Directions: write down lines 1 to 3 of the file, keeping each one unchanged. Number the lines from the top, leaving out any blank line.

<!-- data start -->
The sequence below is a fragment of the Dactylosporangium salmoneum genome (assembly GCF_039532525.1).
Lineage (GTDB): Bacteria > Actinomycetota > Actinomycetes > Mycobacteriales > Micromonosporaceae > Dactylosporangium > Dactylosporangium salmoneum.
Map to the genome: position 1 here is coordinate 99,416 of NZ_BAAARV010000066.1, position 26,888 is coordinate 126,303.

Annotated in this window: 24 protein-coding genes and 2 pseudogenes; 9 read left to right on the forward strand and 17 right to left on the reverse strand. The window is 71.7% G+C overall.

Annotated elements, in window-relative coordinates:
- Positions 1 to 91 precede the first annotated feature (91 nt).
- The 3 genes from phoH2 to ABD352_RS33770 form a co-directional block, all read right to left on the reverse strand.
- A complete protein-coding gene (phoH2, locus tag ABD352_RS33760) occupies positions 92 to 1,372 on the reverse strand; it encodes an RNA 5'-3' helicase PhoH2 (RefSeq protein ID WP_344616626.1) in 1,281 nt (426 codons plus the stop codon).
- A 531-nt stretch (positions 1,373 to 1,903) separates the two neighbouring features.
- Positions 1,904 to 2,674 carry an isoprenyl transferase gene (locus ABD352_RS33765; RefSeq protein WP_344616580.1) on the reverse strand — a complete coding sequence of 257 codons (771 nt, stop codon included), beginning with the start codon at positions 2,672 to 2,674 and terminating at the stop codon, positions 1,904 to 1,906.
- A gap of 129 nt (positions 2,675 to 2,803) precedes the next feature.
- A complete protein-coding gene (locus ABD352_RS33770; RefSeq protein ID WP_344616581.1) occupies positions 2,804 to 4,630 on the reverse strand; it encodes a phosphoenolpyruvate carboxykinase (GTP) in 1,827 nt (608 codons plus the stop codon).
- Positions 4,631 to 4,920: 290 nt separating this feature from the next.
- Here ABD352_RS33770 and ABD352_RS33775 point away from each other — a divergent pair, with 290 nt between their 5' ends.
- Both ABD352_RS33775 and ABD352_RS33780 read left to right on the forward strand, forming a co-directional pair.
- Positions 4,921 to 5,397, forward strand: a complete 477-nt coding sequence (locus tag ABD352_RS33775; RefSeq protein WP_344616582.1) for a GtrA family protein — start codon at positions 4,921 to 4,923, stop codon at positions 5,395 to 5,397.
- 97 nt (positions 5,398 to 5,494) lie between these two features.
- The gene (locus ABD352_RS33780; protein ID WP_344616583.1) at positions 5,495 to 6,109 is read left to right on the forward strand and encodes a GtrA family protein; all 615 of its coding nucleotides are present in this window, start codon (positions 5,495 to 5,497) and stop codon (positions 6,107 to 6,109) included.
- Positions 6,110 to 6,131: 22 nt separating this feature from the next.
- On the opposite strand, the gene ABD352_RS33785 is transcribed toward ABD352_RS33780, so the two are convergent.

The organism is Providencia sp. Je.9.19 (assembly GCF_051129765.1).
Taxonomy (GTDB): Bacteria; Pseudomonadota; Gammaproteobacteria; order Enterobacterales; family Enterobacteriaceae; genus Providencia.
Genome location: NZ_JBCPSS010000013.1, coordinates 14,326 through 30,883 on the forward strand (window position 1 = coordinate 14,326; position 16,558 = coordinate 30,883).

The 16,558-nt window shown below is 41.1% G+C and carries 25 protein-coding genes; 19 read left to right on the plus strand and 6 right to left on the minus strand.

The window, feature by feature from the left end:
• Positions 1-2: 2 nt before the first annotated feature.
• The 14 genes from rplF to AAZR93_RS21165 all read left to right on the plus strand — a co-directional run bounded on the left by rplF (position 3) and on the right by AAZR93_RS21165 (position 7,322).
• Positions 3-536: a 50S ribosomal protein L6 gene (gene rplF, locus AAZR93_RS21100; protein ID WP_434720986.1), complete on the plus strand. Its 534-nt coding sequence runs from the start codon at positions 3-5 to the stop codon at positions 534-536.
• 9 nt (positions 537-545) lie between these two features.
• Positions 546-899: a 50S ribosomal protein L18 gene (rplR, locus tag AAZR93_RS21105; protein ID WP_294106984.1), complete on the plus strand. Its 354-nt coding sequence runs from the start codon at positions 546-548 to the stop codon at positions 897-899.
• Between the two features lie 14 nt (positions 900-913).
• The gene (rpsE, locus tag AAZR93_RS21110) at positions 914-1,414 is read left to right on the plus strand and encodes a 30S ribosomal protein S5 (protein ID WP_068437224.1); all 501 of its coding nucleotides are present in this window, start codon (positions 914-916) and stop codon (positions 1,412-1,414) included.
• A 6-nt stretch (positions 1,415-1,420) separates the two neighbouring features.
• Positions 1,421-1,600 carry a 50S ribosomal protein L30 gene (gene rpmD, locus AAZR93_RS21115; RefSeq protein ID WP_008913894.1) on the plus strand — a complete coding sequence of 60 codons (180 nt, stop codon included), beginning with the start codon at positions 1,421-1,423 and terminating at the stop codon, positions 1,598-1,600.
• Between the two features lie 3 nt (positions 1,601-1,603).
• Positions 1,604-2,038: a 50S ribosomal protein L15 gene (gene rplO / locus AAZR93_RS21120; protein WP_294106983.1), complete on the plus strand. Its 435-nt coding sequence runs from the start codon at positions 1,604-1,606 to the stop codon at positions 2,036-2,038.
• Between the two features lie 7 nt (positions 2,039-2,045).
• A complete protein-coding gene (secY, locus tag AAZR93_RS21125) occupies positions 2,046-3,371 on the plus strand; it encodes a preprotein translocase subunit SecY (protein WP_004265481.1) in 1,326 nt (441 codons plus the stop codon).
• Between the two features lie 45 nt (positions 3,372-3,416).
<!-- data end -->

The sequence below is a fragment of the Dactylosporangium salmoneum genome (assembly GCF_039532525.1).
Lineage (GTDB): Bacteria > Actinomycetota > Actinomycetes > Mycobacteriales > Micromonosporaceae > Dactylosporangium > Dactylosporangium salmoneum.
Map to the genome: position 1 here is coordinate 99,416 of NZ_BAAARV010000066.1, position 26,888 is coordinate 126,303.